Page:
Heard: December 7, 2017.
received and sworn to in the Charlestown Division of the
Boston Municipal Court Department on August 12, 2015. After
transfer to the Central Division of the Boston Municipal
Court Department, the case was tried before Mark H.
Christopher DeMayo for the defendant.
Z. Kesselheim, Assistant District Attorney, for the
Present: Agnes, Blake, & McDonough, JJ.
pertinent here, the statute punishing "open and gross
lewdness and lascivious behavior, " G. L. c. 272, §
16, has remained unchanged for more than 230 years. See
Commonwealth v. Quinn, 439 Mass. 492, 495 & n.7
(2003), citing St. 1784, c. 40, § 3. However, during
that time, the definition of the crime has "evolved
through our decisional law." Commonwealth v.
Maguire, 476 Mass. 156, 158 (2017). The Maguire
decision represents the most recent "judicial
construction" of the statute. Id. at 161,
quoting from Commonwealth v. Ora, 451 Mass. 125, 128
(2008). In Maguire, the court announced that one of
the five elements of the offense (element four) requires the
Commonwealth to prove an "objective component, "
namely, that the defendant's conduct not only caused one
or more persons to be shocked or alarmed, but in addition,
"that 'shock' or 'alarm' was an
objectively reasonable reaction in the circumstances of the
conduct." Maguire, supra at
This requirement does not appear in any previously reported
Massachusetts appellate decision. Not surprisingly, the jury
in this case were not instructed in accordance with
Maguire, which was decided approximately three
months after the conclusion of the defendant's trial. We
conclude that the absence of such an instruction created a
substantial risk of a miscarriage of justice, and accordingly
reverse the defendant's conviction of open and gross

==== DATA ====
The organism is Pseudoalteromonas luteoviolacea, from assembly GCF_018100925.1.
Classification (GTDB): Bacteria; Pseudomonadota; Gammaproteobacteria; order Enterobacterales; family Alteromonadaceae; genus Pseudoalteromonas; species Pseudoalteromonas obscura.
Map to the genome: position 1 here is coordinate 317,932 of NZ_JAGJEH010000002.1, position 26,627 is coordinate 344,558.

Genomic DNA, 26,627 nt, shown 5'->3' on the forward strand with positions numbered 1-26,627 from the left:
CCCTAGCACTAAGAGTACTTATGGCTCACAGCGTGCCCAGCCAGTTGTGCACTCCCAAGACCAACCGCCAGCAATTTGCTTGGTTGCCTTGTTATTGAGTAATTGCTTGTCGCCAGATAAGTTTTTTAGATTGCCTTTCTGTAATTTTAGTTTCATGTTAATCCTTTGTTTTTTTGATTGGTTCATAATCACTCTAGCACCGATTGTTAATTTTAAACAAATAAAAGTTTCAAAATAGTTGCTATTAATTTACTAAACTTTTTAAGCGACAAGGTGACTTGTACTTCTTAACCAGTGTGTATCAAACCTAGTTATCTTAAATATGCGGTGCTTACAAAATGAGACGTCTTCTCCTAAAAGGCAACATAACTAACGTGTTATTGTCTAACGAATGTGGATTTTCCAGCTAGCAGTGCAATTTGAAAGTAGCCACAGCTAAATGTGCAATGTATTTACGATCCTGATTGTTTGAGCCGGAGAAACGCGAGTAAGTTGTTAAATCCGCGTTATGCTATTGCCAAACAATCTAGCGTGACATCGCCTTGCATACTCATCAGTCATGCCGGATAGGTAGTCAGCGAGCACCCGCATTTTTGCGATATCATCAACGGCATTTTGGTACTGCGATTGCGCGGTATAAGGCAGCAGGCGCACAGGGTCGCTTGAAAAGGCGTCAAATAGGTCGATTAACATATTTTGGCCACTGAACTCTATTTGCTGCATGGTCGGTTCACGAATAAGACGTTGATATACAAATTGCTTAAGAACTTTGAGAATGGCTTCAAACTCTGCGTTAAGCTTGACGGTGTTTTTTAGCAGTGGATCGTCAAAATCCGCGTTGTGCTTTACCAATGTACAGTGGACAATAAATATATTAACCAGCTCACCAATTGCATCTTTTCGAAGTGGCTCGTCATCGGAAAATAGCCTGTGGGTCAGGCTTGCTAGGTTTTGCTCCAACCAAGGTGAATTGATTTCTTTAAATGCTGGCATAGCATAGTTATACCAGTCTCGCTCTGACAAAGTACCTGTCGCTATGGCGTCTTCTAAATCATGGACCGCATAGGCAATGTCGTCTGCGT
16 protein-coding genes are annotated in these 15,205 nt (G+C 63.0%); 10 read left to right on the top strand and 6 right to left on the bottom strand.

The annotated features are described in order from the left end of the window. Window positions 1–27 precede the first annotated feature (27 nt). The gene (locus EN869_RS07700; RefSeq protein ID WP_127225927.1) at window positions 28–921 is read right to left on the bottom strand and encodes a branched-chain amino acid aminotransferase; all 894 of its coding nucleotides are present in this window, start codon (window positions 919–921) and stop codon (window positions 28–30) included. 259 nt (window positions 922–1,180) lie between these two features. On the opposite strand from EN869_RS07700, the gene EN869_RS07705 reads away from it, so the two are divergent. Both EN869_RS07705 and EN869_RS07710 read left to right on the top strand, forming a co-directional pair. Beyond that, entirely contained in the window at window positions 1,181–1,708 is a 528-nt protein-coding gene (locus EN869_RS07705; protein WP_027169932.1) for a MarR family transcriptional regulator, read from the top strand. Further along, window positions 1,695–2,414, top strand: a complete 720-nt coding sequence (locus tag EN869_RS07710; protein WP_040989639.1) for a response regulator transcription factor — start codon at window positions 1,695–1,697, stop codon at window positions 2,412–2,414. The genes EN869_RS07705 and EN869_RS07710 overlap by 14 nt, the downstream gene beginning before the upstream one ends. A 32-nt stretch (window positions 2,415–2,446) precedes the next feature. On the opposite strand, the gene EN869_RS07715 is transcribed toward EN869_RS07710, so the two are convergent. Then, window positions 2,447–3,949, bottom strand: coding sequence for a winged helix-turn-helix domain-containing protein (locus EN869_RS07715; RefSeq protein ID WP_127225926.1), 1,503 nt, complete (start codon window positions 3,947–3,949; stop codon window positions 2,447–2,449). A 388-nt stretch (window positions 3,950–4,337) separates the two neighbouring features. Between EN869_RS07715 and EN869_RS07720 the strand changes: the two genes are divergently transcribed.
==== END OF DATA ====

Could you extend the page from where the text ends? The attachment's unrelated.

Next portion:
the evidence in the light most favorable to the Commonwealth,
Commonwealth v. Latimore, 378 Mass. 671, 676-677
(1979), the jury could have found the following facts.
August 9, 2015, a twenty-seven year old female witness, N.M.,
was out for a boat ride on the Charles River with her father
and some friends. The boat was tied up in front of the Hatch
Shell on the Esplanade, which is owned by the Department of
Conservation and Recreation, patrolled by the State police,
and open to the public. N.M. noticed two children, between
the ages of five and seven, who were riding scooters. They
stopped suddenly and turned their heads toward something.
When she followed their gaze to see what had caught their
attention, she saw an individual, later identified as the
defendant, walking in a "casual strut" down the
walkway on the Esplanade. He walked the way models walk down
the runway, to "let everybody see the outfit." The
defendant was wearing a black sock-like object over his
genitals, held in place by three strings in the shape of a
"T." N.M. described it as a "banana
hammock." The defendant's buttocks were exposed and
he was otherwise completely naked.
N.M. saw the defendant, she felt "shocked" and
"just a little disgusted." She explained that she
"wouldn't expose that to anybody, " and further
described what she had seen as "just a little
unnerving." She testified that her reaction was based,
in part, on the fact that there were children in the area who
also saw the defendant. She took a photograph of the
defendant, which was admitted into evidence. N.M. then
decided to flag down a State police trooper passing by to
report what she had seen. As the trooper, David Twomey,
approached the defendant, he quickly turned away and put on
his pants. The defendant appeared nervous, as "his
eyebrows were twitching and he was stuttering." He told
Twomey that he was sunbathing. Twomey subsequently placed the
defendant under arrest.
Sufficiency of the evidence.
defendant argues on appeal that the Commonwealth's
evidence was not sufficient to prove that his behavior was
objectively and subjectively ...